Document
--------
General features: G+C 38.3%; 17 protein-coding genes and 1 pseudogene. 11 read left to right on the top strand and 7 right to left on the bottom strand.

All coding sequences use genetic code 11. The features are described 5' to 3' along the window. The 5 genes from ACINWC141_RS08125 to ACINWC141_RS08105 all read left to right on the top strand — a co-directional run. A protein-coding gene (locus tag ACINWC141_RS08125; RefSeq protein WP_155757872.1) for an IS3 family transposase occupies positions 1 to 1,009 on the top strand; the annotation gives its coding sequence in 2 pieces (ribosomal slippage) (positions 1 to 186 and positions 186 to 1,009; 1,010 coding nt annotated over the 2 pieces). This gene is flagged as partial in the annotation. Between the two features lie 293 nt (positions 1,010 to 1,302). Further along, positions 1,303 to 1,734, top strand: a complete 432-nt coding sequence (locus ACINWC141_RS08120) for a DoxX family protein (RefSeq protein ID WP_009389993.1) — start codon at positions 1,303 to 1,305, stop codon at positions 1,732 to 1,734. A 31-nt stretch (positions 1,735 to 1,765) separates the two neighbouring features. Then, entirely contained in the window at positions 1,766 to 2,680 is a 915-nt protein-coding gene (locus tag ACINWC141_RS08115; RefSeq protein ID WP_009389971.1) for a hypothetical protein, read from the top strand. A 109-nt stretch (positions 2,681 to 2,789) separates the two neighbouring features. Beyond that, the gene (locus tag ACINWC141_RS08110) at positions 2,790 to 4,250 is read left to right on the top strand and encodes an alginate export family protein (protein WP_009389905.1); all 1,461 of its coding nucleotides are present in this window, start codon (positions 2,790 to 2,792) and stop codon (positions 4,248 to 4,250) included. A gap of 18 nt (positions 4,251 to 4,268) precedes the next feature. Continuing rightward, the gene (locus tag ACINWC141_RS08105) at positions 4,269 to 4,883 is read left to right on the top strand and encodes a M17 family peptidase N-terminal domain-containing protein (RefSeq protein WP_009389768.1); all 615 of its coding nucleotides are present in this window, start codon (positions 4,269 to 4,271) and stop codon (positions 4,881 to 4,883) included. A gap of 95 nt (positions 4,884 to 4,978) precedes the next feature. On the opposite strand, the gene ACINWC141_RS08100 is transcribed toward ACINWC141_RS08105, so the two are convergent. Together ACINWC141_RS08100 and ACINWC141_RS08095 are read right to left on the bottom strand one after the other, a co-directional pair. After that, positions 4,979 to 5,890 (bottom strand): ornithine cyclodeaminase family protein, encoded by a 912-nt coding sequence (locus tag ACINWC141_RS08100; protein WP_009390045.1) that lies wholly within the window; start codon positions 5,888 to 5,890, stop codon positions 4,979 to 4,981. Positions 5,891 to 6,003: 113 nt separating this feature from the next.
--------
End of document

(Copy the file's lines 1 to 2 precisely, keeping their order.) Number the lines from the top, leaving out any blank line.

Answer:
General features: G+C 38.3%; 17 protein-coding genes and 1 pseudogene. 11 read left to right on the top strand and 7 right to left on the bottom strand.

All coding sequences use genetic code 11. The features are described 5' to 3' along the window. The 5 genes from ACINWC141_RS08125 to ACINWC141_RS08105 all read left to right on the top strand — a co-directional run. A protein-coding gene (locus tag ACINWC141_RS08125; RefSeq protein WP_155757872.1) for an IS3 family transposase occupies positions 1 to 1,009 on the top strand; the annotation gives its coding sequence in 2 pieces (ribosomal slippage) (positions 1 to 186 and positions 186 to 1,009; 1,010 coding nt annotated over the 2 pieces). This gene is flagged as partial in the annotation. Between the two features lie 293 nt (positions 1,010 to 1,302). Further along, positions 1,303 to 1,734, top strand: a complete 432-nt coding sequence (locus ACINWC141_RS08120) for a DoxX family protein (RefSeq protein ID WP_009389993.1) — start codon at positions 1,303 to 1,305, stop codon at positions 1,732 to 1,734. A 31-nt stretch (positions 1,735 to 1,765) separates the two neighbouring features. Then, entirely contained in the window at positions 1,766 to 2,680 is a 915-nt protein-coding gene (locus tag ACINWC141_RS08115; RefSeq protein ID WP_009389971.1) for a hypothetical protein, read from the top strand. A 109-nt stretch (positions 2,681 to 2,789) separates the two neighbouring features. Beyond that, the gene (locus tag ACINWC141_RS08110) at positions 2,790 to 4,250 is read left to right on the top strand and encodes an alginate export family protein (protein WP_009389905.1); all 1,461 of its coding nucleotides are present in this window, start codon (positions 2,790 to 2,792) and stop codon (positions 4,248 to 4,250) included. A gap of 18 nt (positions 4,251 to 4,268) precedes the next feature. Continuing rightward, the gene (locus tag ACINWC141_RS08105) at positions 4,269 to 4,883 is read left to right on the top strand and encodes a M17 family peptidase N-terminal domain-containing protein (RefSeq protein WP_009389768.1); all 615 of its coding nucleotides are present in this window, start codon (positions 4,269 to 4,271) and stop codon (positions 4,881 to 4,883) included. A gap of 95 nt (positions 4,884 to 4,978) precedes the next feature. On the opposite strand, the gene ACINWC141_RS08100 is transcribed toward ACINWC141_RS08105, so the two are convergent. Together ACINWC141_RS08100 and ACINWC141_RS08095 are read right to left on the bottom strand one after the other, a co-directional pair. After that, positions 4,979 to 5,890 (bottom strand): ornithine cyclodeaminase family protein, encoded by a 912-nt coding sequence (locus tag ACINWC141_RS08100; protein WP_009390045.1) that lies wholly within the window; start codon positions 5,888 to 5,890, stop codon positions 4,979 to 4,981. Positions 5,891 to 6,003: 113 nt separating this feature from the next.